Thanks for the praise and hope some kamut cheese bread will be coming out of your oven soon!

Salilah's picture
Salilah

Thank you so much for the ideas - and also the photos of food!  Reminded me I need to try the little doughnut thingies

Elsie_iu's picture
Elsie_iu

I wish to give back to the internet community by sharing food ideas since it is where I get inspirations from. One of my favorite leisure activities is browsing through food blogs. Taking good photos is key as in the virtual world, we literally eat with our eyes :) 

The little doughnut thingies (paniyaram, I assume) are great for soaking up curries. Sometimes I serve soups and stews with paniyarum instead of bread as a lighter alternative. Their spongy texture makes them perfect for dipping!

Thanks for reading and glad I could give you some food ideas! 

Edo Bread's picture
Edo Bread

Just finished eating a slice of yesterdays boule with a good spread of stilton on it and thought "this would be so good baked in"  -  Are you happy with the flavor?

Elsie_iu's picture
Elsie_iu

The aroma is addictive in particular. Even my parents who don't care for blue cheese, asked "Oh, what's giving off that amazing smell?". That said, the pungency of the Stilton is tamed after baked, as it is true with all other kinds of cheese. Sprinkling an extra handful of cool, crumbled Stilton on the sliced bread solves the issue. It doesn't sound like too much cheese, does it? I mean, is that even a thing... :) 

The umami taste of Stilton compliments the caramel and vanilla note of the grains and tarragon respectively. Do try baking some stilton in with your next loaf!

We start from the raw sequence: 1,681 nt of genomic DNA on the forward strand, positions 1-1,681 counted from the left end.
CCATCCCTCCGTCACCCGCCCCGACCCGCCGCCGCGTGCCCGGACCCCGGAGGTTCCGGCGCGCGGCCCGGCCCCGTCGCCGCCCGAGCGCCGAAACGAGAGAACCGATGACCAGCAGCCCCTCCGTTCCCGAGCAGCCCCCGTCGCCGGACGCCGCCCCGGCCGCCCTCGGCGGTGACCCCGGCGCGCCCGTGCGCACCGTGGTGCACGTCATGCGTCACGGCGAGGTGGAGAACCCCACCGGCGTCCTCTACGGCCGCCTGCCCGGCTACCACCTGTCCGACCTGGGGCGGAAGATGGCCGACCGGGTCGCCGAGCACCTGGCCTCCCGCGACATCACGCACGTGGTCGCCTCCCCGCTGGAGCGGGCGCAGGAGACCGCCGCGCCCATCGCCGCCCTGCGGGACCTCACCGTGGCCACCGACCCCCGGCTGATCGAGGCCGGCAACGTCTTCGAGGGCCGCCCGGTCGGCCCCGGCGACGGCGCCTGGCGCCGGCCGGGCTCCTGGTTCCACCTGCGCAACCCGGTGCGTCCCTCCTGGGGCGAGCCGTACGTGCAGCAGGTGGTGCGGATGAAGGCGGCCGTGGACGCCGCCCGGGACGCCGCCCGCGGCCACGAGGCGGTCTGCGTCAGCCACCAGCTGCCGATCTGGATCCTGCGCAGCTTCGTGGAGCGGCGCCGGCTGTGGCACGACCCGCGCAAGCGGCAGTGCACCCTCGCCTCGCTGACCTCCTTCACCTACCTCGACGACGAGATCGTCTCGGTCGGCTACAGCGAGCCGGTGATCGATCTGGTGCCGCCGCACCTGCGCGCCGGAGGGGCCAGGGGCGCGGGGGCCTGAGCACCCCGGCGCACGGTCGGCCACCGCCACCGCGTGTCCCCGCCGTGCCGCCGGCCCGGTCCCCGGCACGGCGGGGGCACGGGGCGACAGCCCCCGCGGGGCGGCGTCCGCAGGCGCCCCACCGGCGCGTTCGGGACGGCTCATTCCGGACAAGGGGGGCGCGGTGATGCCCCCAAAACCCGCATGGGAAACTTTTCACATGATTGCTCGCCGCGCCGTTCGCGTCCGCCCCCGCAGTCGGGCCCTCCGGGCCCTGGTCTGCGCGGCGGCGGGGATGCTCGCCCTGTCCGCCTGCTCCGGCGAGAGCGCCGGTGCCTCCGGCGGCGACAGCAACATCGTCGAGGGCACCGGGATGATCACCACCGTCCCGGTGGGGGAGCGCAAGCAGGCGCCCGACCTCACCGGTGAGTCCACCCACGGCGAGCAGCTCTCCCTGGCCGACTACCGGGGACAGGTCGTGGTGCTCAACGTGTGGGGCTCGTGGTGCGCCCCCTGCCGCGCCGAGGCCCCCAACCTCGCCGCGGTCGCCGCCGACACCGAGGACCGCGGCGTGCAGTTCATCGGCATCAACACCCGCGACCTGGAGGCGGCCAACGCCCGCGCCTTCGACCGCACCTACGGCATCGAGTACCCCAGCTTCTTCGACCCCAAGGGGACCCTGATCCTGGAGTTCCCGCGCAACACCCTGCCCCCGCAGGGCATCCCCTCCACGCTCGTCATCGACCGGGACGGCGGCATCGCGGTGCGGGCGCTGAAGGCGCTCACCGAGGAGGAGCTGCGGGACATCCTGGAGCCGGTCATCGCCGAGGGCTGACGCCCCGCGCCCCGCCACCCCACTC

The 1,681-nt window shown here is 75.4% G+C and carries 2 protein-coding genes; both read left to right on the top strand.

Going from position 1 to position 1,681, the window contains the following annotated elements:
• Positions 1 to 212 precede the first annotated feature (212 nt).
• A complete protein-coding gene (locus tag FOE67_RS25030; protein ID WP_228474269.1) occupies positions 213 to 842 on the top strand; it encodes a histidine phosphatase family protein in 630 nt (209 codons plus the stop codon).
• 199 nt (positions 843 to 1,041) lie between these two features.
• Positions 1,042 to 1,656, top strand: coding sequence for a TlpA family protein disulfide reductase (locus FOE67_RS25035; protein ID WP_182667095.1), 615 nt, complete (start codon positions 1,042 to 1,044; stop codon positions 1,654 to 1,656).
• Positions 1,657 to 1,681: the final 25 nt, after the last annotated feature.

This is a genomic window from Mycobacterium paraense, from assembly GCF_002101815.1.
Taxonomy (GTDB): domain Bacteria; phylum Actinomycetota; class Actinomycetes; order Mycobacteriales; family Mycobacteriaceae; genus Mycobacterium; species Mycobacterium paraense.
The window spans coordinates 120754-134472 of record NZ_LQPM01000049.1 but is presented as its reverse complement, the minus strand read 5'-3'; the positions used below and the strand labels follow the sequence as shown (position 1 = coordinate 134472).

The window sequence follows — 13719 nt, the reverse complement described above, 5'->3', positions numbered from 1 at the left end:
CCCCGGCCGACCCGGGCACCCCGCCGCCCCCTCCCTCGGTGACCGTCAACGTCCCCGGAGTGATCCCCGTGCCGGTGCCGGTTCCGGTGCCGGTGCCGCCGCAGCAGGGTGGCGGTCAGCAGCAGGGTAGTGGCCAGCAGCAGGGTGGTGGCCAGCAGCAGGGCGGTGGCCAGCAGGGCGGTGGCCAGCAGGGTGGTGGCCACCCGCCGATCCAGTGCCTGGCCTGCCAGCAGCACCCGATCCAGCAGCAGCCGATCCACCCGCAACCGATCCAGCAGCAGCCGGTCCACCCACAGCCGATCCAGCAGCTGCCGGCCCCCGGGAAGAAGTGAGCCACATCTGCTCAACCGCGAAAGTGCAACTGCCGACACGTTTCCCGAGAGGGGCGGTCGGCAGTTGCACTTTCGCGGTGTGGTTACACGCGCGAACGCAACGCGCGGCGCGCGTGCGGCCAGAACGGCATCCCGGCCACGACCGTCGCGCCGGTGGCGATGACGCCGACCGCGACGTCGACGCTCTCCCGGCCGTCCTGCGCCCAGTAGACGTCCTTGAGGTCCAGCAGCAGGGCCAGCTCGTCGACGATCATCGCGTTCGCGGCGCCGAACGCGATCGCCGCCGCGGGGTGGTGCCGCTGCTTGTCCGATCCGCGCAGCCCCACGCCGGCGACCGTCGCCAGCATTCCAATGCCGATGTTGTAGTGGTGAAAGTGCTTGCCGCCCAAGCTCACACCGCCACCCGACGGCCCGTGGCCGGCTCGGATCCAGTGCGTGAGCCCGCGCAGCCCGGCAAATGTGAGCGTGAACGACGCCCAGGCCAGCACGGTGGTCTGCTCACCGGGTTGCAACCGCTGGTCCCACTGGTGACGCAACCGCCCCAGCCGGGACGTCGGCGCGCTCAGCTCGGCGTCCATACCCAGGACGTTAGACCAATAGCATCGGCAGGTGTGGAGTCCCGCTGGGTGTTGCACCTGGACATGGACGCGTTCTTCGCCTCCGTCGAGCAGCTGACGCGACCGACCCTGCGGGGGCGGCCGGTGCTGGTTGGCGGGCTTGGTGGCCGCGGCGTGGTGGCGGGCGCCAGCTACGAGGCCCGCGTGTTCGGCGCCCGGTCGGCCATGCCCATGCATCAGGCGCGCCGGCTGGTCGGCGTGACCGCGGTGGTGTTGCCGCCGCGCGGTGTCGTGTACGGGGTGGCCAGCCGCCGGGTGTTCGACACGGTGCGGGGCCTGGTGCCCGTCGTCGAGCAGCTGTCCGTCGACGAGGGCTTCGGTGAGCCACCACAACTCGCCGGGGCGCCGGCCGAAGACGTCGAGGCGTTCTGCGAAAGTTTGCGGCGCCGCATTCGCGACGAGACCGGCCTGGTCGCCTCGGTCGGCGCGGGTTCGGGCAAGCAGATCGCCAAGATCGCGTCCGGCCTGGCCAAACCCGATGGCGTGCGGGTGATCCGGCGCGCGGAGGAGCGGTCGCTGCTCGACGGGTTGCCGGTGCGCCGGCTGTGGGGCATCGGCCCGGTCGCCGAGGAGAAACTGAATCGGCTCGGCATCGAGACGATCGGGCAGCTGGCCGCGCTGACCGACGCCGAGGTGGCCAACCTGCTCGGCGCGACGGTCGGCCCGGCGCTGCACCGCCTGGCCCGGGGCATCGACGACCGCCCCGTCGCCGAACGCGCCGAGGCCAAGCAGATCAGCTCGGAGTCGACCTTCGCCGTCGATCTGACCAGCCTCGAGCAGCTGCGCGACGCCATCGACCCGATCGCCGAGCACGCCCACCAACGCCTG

Edo Bread's picture
Edo Bread

Thanks for such an inspiring answer! I have wondered if it would "waste" the cheese, knowing it would be tamed. But it sounds delightful. Appreciate the post and comments!

Mini Oven's picture
Mini Oven

Hubby is hanging over my shoulder and drooling with me at the same time asking,  "wow! when do we get some of that?  looks sooo good!"

Mini

Elsie_iu's picture
Elsie_iu

Surely you can cook some yourself. Or better yet, let your partner cook for you! My female friends think that knowing how to cook gives guys a major advantage. Probably 90%, if not more, of my classmates don't cook. They don't even seem to care much about eating, which makes me puzzled what made they study food science to start with... To me though, being willing to do all the clean-ups and dish-washing are what that matter :) 

Thanks for the comment, Mini! It certainly puts a smile on my face. 

Mini Oven's picture
Mini Oven

.

isand66's picture
isand66

Im a huge cheese fan and I'm sure I would like this one. All the food looks terrific as well especially the pizza and the dumplings 😎.

Happy Baking!

Ian

Elsie_iu's picture
Elsie_iu

Cheese is probably my favorite add-ins. How could I miss the chance to Incorporate more cheese into my diet? Just forget about its fat and sodium content for the time being. Em, I mean, consuming cheese promotes bone health, right? :) 

Making pizza and dumplings require a bit of planning ahead so I couldn't make them all the time. Yet every time after cooking them I regret not doing so more often. They're such a treat and it's almost impossible to mess them up. Calzone and pierogies are next on my to-cook list!

Glad you like the food, Ian! Happy baking to you too.